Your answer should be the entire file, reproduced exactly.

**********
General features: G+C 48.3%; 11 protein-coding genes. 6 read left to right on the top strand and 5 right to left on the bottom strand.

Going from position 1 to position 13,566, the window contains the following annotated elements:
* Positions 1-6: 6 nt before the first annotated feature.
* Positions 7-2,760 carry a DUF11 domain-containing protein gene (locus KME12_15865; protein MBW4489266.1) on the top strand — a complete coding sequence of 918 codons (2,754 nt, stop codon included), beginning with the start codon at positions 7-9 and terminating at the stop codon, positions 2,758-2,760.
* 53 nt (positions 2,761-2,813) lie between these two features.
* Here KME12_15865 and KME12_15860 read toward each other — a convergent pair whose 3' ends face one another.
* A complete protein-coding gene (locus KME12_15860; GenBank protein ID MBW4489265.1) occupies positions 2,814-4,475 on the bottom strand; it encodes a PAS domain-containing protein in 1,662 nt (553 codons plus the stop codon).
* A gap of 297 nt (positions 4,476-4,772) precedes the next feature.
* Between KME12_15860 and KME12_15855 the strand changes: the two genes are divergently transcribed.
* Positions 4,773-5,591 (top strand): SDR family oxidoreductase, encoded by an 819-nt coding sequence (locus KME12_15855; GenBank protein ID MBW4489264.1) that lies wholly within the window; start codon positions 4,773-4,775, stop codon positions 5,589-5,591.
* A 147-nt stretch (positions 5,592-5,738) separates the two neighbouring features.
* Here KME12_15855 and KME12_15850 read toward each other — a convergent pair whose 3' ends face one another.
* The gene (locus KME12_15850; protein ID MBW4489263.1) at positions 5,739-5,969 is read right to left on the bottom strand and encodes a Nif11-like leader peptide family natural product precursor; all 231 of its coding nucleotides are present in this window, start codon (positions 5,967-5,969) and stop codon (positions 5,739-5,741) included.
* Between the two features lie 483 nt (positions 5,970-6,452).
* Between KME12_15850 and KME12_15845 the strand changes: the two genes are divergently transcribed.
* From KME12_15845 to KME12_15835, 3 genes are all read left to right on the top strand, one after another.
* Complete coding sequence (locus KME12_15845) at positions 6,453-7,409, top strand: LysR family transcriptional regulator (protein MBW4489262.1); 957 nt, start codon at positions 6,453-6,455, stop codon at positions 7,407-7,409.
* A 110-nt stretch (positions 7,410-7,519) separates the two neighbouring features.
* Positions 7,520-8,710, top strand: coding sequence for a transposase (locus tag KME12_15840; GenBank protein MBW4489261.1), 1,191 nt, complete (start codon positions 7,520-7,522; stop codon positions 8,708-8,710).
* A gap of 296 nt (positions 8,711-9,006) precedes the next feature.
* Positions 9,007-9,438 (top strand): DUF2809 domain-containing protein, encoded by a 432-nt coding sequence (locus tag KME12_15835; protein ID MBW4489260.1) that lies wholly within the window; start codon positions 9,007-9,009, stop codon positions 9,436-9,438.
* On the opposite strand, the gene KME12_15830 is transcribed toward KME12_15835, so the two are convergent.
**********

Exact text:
General features: G+C 48.3%; 11 protein-coding genes. 6 read left to right on the top strand and 5 right to left on the bottom strand.

Going from position 1 to position 13,566, the window contains the following annotated elements:
* Positions 1-6: 6 nt before the first annotated feature.
* Positions 7-2,760 carry a DUF11 domain-containing protein gene (locus KME12_15865; protein MBW4489266.1) on the top strand — a complete coding sequence of 918 codons (2,754 nt, stop codon included), beginning with the start codon at positions 7-9 and terminating at the stop codon, positions 2,758-2,760.
* 53 nt (positions 2,761-2,813) lie between these two features.
* Here KME12_15865 and KME12_15860 read toward each other — a convergent pair whose 3' ends face one another.
* A complete protein-coding gene (locus KME12_15860; GenBank protein ID MBW4489265.1) occupies positions 2,814-4,475 on the bottom strand; it encodes a PAS domain-containing protein in 1,662 nt (553 codons plus the stop codon).
* A gap of 297 nt (positions 4,476-4,772) precedes the next feature.
* Between KME12_15860 and KME12_15855 the strand changes: the two genes are divergently transcribed.
* Positions 4,773-5,591 (top strand): SDR family oxidoreductase, encoded by an 819-nt coding sequence (locus KME12_15855; GenBank protein ID MBW4489264.1) that lies wholly within the window; start codon positions 4,773-4,775, stop codon positions 5,589-5,591.
* A 147-nt stretch (positions 5,592-5,738) separates the two neighbouring features.
* Here KME12_15855 and KME12_15850 read toward each other — a convergent pair whose 3' ends face one another.
* The gene (locus KME12_15850; protein ID MBW4489263.1) at positions 5,739-5,969 is read right to left on the bottom strand and encodes a Nif11-like leader peptide family natural product precursor; all 231 of its coding nucleotides are present in this window, start codon (positions 5,967-5,969) and stop codon (positions 5,739-5,741) included.
* Between the two features lie 483 nt (positions 5,970-6,452).
* Between KME12_15850 and KME12_15845 the strand changes: the two genes are divergently transcribed.
* From KME12_15845 to KME12_15835, 3 genes are all read left to right on the top strand, one after another.
* Complete coding sequence (locus KME12_15845) at positions 6,453-7,409, top strand: LysR family transcriptional regulator (protein MBW4489262.1); 957 nt, start codon at positions 6,453-6,455, stop codon at positions 7,407-7,409.
* A 110-nt stretch (positions 7,410-7,519) separates the two neighbouring features.
* Positions 7,520-8,710, top strand: coding sequence for a transposase (locus tag KME12_15840; GenBank protein MBW4489261.1), 1,191 nt, complete (start codon positions 7,520-7,522; stop codon positions 8,708-8,710).
* A gap of 296 nt (positions 8,711-9,006) precedes the next feature.
* Positions 9,007-9,438 (top strand): DUF2809 domain-containing protein, encoded by a 432-nt coding sequence (locus tag KME12_15835; protein ID MBW4489260.1) that lies wholly within the window; start codon positions 9,007-9,009, stop codon positions 9,436-9,438.
* On the opposite strand, the gene KME12_15830 is transcribed toward KME12_15835, so the two are convergent.